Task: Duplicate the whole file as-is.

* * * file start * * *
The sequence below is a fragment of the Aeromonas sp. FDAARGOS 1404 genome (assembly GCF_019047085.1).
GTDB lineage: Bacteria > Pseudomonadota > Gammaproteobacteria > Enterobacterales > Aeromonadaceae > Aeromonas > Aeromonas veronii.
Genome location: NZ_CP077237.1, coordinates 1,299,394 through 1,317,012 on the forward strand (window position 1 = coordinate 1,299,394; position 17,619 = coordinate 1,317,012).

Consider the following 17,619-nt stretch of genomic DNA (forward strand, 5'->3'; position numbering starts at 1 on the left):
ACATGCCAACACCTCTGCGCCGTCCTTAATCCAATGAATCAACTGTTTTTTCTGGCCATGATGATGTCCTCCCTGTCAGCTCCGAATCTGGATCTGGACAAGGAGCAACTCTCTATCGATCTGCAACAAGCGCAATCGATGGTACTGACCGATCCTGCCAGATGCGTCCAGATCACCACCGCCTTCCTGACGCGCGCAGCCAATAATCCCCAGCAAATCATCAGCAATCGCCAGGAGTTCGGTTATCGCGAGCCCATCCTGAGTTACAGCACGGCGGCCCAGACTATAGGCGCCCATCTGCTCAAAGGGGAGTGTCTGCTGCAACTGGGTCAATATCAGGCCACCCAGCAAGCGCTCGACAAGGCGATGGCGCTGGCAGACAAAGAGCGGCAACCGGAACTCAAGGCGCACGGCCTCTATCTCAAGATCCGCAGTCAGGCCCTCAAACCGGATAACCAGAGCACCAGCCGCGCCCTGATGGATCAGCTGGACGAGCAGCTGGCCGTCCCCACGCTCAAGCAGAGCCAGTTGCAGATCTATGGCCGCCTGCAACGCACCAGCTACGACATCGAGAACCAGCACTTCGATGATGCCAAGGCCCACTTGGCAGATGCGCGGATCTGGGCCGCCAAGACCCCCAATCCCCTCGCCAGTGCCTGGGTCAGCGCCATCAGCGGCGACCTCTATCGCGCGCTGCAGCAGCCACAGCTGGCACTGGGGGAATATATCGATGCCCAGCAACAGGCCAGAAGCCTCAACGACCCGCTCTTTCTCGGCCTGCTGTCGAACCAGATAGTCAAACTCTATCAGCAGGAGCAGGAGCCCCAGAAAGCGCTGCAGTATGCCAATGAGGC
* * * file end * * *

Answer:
The sequence below is a fragment of the Aeromonas sp. FDAARGOS 1404 genome (assembly GCF_019047085.1).
GTDB lineage: Bacteria > Pseudomonadota > Gammaproteobacteria > Enterobacterales > Aeromonadaceae > Aeromonas > Aeromonas veronii.
Genome location: NZ_CP077237.1, coordinates 1,299,394 through 1,317,012 on the forward strand (window position 1 = coordinate 1,299,394; position 17,619 = coordinate 1,317,012).

Consider the following 17,619-nt stretch of genomic DNA (forward strand, 5'->3'; position numbering starts at 1 on the left):
ACATGCCAACACCTCTGCGCCGTCCTTAATCCAATGAATCAACTGTTTTTTCTGGCCATGATGATGTCCTCCCTGTCAGCTCCGAATCTGGATCTGGACAAGGAGCAACTCTCTATCGATCTGCAACAAGCGCAATCGATGGTACTGACCGATCCTGCCAGATGCGTCCAGATCACCACCGCCTTCCTGACGCGCGCAGCCAATAATCCCCAGCAAATCATCAGCAATCGCCAGGAGTTCGGTTATCGCGAGCCCATCCTGAGTTACAGCACGGCGGCCCAGACTATAGGCGCCCATCTGCTCAAAGGGGAGTGTCTGCTGCAACTGGGTCAATATCAGGCCACCCAGCAAGCGCTCGACAAGGCGATGGCGCTGGCAGACAAAGAGCGGCAACCGGAACTCAAGGCGCACGGCCTCTATCTCAAGATCCGCAGTCAGGCCCTCAAACCGGATAACCAGAGCACCAGCCGCGCCCTGATGGATCAGCTGGACGAGCAGCTGGCCGTCCCCACGCTCAAGCAGAGCCAGTTGCAGATCTATGGCCGCCTGCAACGCACCAGCTACGACATCGAGAACCAGCACTTCGATGATGCCAAGGCCCACTTGGCAGATGCGCGGATCTGGGCCGCCAAGACCCCCAATCCCCTCGCCAGTGCCTGGGTCAGCGCCATCAGCGGCGACCTCTATCGCGCGCTGCAGCAGCCACAGCTGGCACTGGGGGAATATATCGATGCCCAGCAACAGGCCAGAAGCCTCAACGACCCGCTCTTTCTCGGCCTGCTGTCGAACCAGATAGTCAAACTCTATCAGCAGGAGCAGGAGCCCCAGAAAGCGCTGCAGTATGCCAATGAGGC